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What makes a good magazine cover? Author Nigel French examines the design of magazine covers, dissecting the cover and explaining the purpose of the different components that make up the whole design. He then covers the design process from start to finish in Adobe InDesign, going on to show alternative workflows that exclusively use Photoshop and Illustrator. Each workflow shows you how to place and scale your image, position the masthead, add cover text, and package the end result as a print-ready PDF.
There are several approaches for combining the masthead with the model's head. We're going to overlap the top of the model's head with the masthead, and since we're focusing on an exclusively InDesign workflow, I'm going to achieve this all within InDesign, so here is where we left off. Actually, I have to admit I have slightly moved the model to the right from the previous movie, just so that it corresponds in its location with the finished version here, and all of the other elements that I'll later add will fit in the same way as they do in this finished version.
So we're in cover_inprogress 2, and I'm now going to switch to my Pen tool by pressing P. I'm going to zoom in on the area that we are concerned with so that we can see a nice crisp rendition of the picture. I'm going to come to Display Performance and choose High Quality Display. Now I need to draw myself a pen path around this portion of the hair. I'll start just outside of that area. The pen path I'm drawing currently has a black stroke. I'm not really concerned with that at the moment.
Ultimately, the stroke will be set to None. I'm going to turn off the masthead layer so that we can see exactly where we're going with this, so I'm clicking, and to make the curved points, I'm clicking and dragging. When I get to about here, I can then click back on my starting anchor point, and that will close the path. Let's turn the masthead layer back on. I'll now change the stroke color to None, so I'm making sure I'm on the Stroke property, I'll press forward slash, then I'm going to create a new layer, and I'm going to move this pen path to that new layer, rename the layer cut out, and I will move it up above the masthead layer.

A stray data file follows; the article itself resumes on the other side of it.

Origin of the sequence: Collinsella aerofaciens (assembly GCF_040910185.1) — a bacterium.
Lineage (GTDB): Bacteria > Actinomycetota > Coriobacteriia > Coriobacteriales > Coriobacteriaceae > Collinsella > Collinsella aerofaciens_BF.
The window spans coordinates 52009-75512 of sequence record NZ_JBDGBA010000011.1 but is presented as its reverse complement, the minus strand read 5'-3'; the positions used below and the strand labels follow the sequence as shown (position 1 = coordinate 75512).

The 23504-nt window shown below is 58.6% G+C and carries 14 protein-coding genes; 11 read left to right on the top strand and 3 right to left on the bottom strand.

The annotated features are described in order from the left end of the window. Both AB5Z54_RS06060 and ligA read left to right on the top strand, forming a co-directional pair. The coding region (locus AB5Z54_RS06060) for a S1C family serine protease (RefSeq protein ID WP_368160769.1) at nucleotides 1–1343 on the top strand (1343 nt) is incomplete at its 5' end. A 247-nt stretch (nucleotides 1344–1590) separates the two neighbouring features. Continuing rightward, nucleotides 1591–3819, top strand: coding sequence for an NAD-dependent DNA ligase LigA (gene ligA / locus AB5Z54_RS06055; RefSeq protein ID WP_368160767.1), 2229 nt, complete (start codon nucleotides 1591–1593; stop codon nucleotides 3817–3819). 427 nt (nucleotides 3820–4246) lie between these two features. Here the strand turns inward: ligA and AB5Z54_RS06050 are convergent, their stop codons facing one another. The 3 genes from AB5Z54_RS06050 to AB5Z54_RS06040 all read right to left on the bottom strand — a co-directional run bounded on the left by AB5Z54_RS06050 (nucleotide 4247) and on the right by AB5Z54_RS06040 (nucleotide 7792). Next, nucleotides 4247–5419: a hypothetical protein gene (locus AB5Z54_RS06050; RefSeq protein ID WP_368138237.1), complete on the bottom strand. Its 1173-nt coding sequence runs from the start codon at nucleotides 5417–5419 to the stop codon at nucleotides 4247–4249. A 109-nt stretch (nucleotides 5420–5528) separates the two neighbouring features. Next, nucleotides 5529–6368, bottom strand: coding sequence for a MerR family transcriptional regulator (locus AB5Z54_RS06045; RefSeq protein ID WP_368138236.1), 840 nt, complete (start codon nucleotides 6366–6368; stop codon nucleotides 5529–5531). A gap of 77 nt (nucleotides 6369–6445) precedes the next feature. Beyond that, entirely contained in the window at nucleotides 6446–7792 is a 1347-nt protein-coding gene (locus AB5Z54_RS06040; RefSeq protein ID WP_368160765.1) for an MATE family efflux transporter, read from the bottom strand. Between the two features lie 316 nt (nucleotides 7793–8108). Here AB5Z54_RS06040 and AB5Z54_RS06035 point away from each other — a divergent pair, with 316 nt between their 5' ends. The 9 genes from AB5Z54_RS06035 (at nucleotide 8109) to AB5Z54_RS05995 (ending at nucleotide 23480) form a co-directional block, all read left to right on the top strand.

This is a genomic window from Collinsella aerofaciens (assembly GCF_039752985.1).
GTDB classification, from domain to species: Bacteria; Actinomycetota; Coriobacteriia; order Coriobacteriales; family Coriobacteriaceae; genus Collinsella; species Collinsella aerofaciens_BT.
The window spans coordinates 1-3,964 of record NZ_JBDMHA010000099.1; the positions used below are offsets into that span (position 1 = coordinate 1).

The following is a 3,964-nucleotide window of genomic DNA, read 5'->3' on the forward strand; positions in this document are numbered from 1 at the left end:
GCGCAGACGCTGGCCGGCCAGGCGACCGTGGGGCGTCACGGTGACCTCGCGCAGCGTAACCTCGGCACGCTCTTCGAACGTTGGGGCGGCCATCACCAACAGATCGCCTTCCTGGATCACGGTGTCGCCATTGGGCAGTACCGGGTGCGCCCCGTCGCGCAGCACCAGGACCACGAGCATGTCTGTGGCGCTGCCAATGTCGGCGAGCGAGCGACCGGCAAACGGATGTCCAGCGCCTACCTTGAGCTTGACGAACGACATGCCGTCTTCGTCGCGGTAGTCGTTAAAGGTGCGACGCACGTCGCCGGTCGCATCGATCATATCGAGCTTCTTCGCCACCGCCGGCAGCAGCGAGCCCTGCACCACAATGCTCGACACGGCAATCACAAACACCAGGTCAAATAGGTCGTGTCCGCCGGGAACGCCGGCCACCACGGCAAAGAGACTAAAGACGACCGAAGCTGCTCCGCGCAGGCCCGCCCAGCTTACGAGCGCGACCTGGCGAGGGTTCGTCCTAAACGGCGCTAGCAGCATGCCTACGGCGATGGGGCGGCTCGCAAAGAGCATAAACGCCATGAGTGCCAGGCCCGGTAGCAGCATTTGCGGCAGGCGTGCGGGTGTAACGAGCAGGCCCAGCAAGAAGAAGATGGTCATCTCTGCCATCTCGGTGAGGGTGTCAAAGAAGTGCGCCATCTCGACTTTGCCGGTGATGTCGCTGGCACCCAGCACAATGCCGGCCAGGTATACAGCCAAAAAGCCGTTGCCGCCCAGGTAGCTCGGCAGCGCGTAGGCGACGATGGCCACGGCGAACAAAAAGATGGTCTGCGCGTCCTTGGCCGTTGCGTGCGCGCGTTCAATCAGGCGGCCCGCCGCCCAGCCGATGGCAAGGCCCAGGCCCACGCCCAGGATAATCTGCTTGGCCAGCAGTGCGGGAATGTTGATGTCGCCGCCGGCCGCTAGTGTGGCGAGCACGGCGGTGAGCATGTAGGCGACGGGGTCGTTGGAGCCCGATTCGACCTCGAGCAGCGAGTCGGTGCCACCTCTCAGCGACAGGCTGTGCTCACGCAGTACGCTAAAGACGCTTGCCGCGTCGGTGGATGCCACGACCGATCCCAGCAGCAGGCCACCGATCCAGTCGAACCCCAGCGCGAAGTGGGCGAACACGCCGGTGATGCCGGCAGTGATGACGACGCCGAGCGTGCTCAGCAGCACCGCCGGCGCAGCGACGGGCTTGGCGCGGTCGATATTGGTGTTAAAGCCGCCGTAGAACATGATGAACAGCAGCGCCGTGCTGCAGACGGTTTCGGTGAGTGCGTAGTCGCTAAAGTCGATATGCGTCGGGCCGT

Switching to my Selection tool by pressing the V key, zooming out, I will come click on the content selector of the cover image to select the picture and copy that. Now come to the cut out layer, click on that to select the pen path, and from the Edit menu choose Paste Into. Now let's zoom in on that area, I'll click outside of the pen path to deselect it and press the W key to hide the guides.
So a potential drawback of this approach, staying exclusively within InDesign to do this is that using the Pen tool, we don't get the chance to make a subtle mask of the hair against the background type, and we can see that there's a slight problem here because we are not seeing through the negative space that's trapped within these colors of hair. If we want to do that, then we need to go and do this in Photoshop, and I'll be doing that in a later movie, but for now I'm going to leave it as is.
This is going to be relatively small, and perhaps we can get away with it. We could also just reposition the model so that we sort of designed our way around the problem, but I'm going to leave it as is. I will just make a minor change to the pen path, press P to select my Pen tool again. Just so that I make sure I'm only selecting the content that I want, I'll lock everything but the cut out layer Making sure I'm on the cut out layer, I can then select that point right there, and that point right there, just so that we don't see a white outline around the top of that curl of hair.
And then finally, this effect is achieved by using two separate layers. We have the image in one custom-drawn picture frame that sits exactly on top of the whole image. Obviously, it's very important that the relationship between these two doesn't get disrupted, so I'm going to lock both of those, just to make sure that that can't happen.
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